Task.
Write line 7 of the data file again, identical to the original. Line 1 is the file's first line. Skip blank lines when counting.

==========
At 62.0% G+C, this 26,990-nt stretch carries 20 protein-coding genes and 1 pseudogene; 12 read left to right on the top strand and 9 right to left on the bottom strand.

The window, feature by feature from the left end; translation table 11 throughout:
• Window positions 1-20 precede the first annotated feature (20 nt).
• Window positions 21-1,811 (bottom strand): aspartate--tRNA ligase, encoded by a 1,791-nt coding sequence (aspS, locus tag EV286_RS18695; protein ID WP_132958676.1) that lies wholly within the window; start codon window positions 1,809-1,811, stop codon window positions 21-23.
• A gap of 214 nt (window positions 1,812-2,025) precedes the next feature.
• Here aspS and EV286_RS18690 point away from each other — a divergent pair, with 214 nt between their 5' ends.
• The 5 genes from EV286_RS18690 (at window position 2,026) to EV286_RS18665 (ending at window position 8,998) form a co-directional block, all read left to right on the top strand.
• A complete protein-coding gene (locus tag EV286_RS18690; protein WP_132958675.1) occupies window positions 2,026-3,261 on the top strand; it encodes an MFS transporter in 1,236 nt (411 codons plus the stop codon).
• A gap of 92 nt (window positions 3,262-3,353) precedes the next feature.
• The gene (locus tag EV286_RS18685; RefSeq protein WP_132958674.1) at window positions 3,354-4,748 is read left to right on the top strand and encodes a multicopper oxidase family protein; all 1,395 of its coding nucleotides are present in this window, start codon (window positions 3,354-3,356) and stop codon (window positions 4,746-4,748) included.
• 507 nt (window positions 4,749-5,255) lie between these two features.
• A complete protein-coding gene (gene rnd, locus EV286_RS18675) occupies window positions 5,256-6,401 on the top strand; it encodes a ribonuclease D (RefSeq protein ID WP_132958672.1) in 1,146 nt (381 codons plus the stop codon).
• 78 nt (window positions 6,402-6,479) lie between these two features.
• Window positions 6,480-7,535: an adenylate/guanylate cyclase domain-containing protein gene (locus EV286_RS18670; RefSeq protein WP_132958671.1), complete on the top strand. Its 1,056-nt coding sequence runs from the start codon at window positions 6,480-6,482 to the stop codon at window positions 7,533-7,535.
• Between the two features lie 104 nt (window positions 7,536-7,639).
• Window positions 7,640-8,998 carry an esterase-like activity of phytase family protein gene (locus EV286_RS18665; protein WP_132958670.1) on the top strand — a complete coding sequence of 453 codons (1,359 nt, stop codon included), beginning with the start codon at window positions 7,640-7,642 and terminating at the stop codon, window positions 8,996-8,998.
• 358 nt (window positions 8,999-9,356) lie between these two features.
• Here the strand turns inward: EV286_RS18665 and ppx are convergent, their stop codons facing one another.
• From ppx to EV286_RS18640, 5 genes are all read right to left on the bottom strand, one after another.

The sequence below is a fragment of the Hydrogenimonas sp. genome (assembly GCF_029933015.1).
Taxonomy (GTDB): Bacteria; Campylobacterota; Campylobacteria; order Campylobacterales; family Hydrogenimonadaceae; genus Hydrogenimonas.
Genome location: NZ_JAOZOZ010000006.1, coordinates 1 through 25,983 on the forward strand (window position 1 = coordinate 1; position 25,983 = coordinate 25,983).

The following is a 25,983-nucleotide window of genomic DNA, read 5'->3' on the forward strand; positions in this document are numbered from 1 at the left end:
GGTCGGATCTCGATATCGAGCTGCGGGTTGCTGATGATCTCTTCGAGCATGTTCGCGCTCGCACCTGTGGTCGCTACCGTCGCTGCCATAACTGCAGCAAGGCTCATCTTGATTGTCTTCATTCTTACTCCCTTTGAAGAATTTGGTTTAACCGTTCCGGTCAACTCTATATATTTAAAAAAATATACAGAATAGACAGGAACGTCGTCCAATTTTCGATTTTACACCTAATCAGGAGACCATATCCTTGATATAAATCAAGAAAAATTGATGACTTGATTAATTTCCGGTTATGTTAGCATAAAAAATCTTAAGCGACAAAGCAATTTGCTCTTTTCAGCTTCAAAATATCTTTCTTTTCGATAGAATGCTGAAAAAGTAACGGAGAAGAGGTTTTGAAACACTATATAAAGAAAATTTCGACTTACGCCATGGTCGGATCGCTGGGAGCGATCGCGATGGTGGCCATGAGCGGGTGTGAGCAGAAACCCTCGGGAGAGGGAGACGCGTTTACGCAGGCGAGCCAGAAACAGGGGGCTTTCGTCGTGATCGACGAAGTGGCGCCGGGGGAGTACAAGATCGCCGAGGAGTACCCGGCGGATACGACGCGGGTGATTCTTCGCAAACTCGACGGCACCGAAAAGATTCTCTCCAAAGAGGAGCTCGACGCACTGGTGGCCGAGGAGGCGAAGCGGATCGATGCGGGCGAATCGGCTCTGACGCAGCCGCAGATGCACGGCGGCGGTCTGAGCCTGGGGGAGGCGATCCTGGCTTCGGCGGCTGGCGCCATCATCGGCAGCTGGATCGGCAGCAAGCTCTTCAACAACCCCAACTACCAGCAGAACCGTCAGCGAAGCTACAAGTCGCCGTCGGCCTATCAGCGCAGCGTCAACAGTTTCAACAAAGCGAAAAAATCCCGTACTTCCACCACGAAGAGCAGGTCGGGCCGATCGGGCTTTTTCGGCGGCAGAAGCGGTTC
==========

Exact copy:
• The 5 genes from EV286_RS18690 (at window position 2,026) to EV286_RS18665 (ending at window position 8,998) form a co-directional block, all read left to right on the top strand.